Google has released the second developer preview of Android 14, as the next major version of the operating system takes another step toward a full release. Like the first Android 14 developer preview, the clue as to who it’s for is in the name.
This early version is designed for developers to test new features and designs in their apps, and to explore how new tools in the software could help improve them. It’s not designed for everyday use by consumers — that version will come later.
The second preview comes a month after the first, and includes enhancements based on feedback from the initial version, along with further changes to some of the early new features being introduced with Android 14. Don’t expect deep insights into how Android 14 will look and operate here, as the tools are very much aimed at app development, rather than showing direct consumer-facing design and feature elements.
What we can see is further emphasis on privacy and security, plus more changes to make Android 14 work even more seamlessly on large screens. For example, Google has introduced guidance on app quality for devices with large screens, more tools to help predict motion and stylus movements, and a gallery with design inspiration for different types of apps running on tablets and folding smartphones. There are all changes that make sense with a Pixel Tablet and Pixel Fold looming around the corner.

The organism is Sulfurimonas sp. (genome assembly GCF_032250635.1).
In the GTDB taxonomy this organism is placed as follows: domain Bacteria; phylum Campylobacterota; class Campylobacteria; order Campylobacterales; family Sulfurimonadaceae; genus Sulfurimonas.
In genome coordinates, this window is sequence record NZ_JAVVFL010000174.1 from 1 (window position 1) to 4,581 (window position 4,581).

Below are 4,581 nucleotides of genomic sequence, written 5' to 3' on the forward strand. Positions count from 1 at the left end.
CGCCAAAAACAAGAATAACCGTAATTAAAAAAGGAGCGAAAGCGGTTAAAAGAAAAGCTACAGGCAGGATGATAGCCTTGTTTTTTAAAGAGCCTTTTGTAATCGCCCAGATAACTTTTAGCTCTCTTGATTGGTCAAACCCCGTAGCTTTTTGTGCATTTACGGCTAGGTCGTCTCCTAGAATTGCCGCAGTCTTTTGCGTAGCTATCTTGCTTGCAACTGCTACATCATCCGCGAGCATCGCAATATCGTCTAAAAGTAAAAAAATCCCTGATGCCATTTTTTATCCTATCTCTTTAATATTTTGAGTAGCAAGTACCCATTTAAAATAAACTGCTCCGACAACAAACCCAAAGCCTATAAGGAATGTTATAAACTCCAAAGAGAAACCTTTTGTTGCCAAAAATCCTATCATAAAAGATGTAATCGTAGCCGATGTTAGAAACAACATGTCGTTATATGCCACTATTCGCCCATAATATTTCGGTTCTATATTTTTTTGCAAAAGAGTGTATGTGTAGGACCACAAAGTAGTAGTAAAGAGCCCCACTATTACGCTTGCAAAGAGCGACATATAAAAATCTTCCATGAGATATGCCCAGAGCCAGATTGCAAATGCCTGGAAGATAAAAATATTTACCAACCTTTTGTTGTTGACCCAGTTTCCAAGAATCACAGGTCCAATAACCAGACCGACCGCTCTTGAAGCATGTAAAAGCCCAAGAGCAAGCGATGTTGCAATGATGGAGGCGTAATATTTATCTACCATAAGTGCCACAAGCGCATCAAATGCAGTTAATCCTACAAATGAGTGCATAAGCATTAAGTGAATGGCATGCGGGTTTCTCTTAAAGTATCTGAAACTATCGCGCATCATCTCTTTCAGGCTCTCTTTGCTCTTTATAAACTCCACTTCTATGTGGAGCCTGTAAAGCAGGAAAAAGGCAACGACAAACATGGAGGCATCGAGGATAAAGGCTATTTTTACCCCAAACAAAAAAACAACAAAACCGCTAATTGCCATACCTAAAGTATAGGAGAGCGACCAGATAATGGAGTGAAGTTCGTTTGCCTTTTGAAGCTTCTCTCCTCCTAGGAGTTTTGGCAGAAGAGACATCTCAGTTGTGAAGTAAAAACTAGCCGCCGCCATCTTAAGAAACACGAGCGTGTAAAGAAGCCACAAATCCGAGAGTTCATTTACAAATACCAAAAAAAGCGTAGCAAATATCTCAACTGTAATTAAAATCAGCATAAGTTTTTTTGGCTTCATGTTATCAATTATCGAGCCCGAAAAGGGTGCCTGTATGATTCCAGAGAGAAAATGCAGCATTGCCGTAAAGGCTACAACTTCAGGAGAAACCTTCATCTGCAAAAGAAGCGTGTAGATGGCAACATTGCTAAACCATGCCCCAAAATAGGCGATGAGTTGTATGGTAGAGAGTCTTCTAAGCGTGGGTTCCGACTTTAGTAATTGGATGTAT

For security and privacy, the introduction of Credential Manager is a big move, as it promises to simplify sign-in procedures — either through the use of passwords or (more interestingly) passkeys. Google discussed Passkeys in Android last year, and this helpful feature promises to be part of
The second developer preview of Android 14 must be manually installed and is currently only compatible with Google Pixel phones starting with the Pixel 4a, and leading up to the most recent Pixel 7 and Pixel 7 Pro models. Even if you have one of these phones, we don’t recommend trying to install the new preview of
- I tried Android 14 on my OnePlus 11 — and I’m not impressed
- This $570 Android phone crushes the iPhone 14 Pro in one big way
- I’ve used an iPhone for 14 years. The Pixel Fold made me want to stop
- Android is still beating the iPhone in a small (but important) way
- I put the iPhone’s Dynamic Island on my Pixel 7 Pro — and I can’t go back